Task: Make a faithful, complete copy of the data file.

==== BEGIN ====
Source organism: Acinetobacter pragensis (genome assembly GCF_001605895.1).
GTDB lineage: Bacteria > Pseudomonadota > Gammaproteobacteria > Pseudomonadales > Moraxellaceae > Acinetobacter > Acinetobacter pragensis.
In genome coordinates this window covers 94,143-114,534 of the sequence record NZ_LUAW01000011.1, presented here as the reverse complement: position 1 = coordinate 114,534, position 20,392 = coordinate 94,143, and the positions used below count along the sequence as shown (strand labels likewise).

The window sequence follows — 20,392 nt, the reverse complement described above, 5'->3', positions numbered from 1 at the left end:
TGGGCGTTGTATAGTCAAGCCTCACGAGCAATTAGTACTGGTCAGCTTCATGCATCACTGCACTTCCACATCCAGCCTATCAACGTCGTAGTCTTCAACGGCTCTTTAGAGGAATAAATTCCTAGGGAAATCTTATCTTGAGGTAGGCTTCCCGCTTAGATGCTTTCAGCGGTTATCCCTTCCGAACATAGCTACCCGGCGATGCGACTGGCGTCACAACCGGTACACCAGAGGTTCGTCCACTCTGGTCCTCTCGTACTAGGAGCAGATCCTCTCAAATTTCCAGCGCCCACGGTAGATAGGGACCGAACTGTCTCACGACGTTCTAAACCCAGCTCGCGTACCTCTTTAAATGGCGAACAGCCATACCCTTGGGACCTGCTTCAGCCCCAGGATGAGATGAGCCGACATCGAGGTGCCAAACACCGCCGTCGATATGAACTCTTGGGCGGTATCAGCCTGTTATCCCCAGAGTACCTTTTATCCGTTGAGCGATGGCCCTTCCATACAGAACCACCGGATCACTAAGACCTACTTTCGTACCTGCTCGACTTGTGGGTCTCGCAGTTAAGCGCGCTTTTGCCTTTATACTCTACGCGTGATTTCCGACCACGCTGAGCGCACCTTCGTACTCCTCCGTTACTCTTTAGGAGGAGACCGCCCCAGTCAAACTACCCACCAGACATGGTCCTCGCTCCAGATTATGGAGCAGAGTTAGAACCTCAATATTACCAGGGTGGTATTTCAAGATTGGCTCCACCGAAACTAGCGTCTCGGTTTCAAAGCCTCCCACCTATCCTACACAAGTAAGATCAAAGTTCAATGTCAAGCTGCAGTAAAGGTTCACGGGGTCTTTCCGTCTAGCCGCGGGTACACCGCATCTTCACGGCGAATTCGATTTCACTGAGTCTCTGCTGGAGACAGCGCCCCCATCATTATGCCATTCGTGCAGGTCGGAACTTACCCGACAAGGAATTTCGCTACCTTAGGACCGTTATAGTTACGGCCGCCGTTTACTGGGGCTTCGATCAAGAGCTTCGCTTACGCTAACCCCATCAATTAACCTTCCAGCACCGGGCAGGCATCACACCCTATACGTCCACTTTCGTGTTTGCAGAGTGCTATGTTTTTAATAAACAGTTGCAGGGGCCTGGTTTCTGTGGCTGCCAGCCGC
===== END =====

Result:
Source organism: Acinetobacter pragensis (genome assembly GCF_001605895.1).
GTDB lineage: Bacteria > Pseudomonadota > Gammaproteobacteria > Pseudomonadales > Moraxellaceae > Acinetobacter > Acinetobacter pragensis.
In genome coordinates this window covers 94,143-114,534 of the sequence record NZ_LUAW01000011.1, presented here as the reverse complement: position 1 = coordinate 114,534, position 20,392 = coordinate 94,143, and the positions used below count along the sequence as shown (strand labels likewise).

The window sequence follows — 20,392 nt, the reverse complement described above, 5'->3', positions numbered from 1 at the left end:
TGGGCGTTGTATAGTCAAGCCTCACGAGCAATTAGTACTGGTCAGCTTCATGCATCACTGCACTTCCACATCCAGCCTATCAACGTCGTAGTCTTCAACGGCTCTTTAGAGGAATAAATTCCTAGGGAAATCTTATCTTGAGGTAGGCTTCCCGCTTAGATGCTTTCAGCGGTTATCCCTTCCGAACATAGCTACCCGGCGATGCGACTGGCGTCACAACCGGTACACCAGAGGTTCGTCCACTCTGGTCCTCTCGTACTAGGAGCAGATCCTCTCAAATTTCCAGCGCCCACGGTAGATAGGGACCGAACTGTCTCACGACGTTCTAAACCCAGCTCGCGTACCTCTTTAAATGGCGAACAGCCATACCCTTGGGACCTGCTTCAGCCCCAGGATGAGATGAGCCGACATCGAGGTGCCAAACACCGCCGTCGATATGAACTCTTGGGCGGTATCAGCCTGTTATCCCCAGAGTACCTTTTATCCGTTGAGCGATGGCCCTTCCATACAGAACCACCGGATCACTAAGACCTACTTTCGTACCTGCTCGACTTGTGGGTCTCGCAGTTAAGCGCGCTTTTGCCTTTATACTCTACGCGTGATTTCCGACCACGCTGAGCGCACCTTCGTACTCCTCCGTTACTCTTTAGGAGGAGACCGCCCCAGTCAAACTACCCACCAGACATGGTCCTCGCTCCAGATTATGGAGCAGAGTTAGAACCTCAATATTACCAGGGTGGTATTTCAAGATTGGCTCCACCGAAACTAGCGTCTCGGTTTCAAAGCCTCCCACCTATCCTACACAAGTAAGATCAAAGTTCAATGTCAAGCTGCAGTAAAGGTTCACGGGGTCTTTCCGTCTAGCCGCGGGTACACCGCATCTTCACGGCGAATTCGATTTCACTGAGTCTCTGCTGGAGACAGCGCCCCCATCATTATGCCATTCGTGCAGGTCGGAACTTACCCGACAAGGAATTTCGCTACCTTAGGACCGTTATAGTTACGGCCGCCGTTTACTGGGGCTTCGATCAAGAGCTTCGCTTACGCTAACCCCATCAATTAACCTTCCAGCACCGGGCAGGCATCACACCCTATACGTCCACTTTCGTGTTTGCAGAGTGCTATGTTTTTAATAAACAGTTGCAGGGGCCTGGTTTCTGTGGCTGCCAGCCGC